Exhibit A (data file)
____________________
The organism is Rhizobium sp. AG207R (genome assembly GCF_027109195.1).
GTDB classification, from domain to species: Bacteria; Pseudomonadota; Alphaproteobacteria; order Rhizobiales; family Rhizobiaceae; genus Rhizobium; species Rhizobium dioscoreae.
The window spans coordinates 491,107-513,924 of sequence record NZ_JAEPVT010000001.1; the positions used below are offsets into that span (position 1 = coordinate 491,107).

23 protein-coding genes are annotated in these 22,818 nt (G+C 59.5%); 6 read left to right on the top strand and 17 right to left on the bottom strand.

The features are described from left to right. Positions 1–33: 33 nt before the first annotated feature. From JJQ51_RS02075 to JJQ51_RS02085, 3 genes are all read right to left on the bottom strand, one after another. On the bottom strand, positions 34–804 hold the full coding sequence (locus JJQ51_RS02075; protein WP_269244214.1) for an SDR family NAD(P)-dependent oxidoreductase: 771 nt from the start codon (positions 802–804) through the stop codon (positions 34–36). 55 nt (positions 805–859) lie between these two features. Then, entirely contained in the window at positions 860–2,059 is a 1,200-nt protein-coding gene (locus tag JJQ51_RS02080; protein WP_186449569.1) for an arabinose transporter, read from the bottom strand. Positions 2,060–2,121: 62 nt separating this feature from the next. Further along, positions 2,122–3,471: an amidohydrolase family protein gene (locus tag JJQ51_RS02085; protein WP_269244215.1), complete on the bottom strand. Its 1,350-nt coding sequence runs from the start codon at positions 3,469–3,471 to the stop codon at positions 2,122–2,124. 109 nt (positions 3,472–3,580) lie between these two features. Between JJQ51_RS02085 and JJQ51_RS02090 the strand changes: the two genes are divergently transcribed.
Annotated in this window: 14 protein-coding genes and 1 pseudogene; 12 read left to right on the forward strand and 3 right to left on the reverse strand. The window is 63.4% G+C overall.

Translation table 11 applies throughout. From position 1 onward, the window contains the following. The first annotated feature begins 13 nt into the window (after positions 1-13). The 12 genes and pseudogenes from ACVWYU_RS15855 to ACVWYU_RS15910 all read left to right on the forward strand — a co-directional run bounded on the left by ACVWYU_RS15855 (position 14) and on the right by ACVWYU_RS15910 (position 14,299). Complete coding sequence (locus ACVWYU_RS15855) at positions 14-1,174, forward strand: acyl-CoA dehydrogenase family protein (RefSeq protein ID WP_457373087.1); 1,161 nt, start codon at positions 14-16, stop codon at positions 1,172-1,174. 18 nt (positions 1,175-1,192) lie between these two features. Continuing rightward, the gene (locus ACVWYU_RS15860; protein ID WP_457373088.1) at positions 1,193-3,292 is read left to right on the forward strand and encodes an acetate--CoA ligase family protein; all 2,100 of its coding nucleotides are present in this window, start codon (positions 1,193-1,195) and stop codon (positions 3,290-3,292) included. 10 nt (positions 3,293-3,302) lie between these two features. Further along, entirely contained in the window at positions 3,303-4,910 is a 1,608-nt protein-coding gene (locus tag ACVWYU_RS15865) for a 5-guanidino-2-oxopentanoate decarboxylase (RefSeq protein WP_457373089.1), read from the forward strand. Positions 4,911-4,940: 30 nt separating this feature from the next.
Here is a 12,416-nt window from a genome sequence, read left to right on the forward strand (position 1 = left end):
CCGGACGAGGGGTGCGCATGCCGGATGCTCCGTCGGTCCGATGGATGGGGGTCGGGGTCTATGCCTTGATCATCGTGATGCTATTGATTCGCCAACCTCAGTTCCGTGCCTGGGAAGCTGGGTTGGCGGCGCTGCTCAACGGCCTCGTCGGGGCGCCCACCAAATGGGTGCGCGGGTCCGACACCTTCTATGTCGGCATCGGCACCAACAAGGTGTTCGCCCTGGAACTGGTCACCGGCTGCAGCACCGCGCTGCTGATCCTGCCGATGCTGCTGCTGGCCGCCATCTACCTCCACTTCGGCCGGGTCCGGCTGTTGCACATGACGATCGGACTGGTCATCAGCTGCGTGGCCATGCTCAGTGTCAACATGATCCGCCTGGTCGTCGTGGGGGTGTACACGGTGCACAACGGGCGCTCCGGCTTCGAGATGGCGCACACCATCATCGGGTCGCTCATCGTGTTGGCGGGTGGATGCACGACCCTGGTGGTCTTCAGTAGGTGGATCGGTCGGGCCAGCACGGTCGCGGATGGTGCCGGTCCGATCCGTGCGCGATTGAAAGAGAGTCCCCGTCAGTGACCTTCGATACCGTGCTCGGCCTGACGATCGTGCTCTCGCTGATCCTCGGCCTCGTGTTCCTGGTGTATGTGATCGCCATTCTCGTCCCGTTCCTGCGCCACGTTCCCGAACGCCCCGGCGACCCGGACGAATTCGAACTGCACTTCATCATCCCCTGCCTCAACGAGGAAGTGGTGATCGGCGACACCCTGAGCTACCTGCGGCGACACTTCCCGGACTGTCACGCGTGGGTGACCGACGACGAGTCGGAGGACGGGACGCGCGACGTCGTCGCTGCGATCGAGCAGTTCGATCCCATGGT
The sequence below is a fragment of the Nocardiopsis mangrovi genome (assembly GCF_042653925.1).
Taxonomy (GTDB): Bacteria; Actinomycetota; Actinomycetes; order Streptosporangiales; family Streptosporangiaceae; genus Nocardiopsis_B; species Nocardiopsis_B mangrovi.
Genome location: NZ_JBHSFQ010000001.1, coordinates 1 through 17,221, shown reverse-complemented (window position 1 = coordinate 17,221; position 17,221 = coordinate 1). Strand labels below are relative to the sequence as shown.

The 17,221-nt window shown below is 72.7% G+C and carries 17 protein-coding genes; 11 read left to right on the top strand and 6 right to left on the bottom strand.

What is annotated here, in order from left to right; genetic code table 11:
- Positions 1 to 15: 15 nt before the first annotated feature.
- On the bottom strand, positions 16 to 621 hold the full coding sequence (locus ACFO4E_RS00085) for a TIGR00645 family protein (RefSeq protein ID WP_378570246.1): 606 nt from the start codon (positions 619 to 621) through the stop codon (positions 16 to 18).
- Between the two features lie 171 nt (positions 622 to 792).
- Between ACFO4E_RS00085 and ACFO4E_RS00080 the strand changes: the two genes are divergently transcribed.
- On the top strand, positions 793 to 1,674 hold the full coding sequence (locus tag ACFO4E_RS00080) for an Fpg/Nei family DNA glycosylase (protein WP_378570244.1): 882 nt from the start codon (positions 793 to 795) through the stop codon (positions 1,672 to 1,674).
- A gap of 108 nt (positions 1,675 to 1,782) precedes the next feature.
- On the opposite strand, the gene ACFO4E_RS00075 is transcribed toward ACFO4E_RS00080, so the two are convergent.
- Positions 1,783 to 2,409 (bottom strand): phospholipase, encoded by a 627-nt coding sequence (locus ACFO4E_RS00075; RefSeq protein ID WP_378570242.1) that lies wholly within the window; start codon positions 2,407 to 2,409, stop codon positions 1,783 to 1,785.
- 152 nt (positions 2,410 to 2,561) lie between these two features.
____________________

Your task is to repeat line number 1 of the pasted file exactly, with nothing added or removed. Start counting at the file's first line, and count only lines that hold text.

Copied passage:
The organism is Rhizobium sp. AG207R (genome assembly GCF_027109195.1).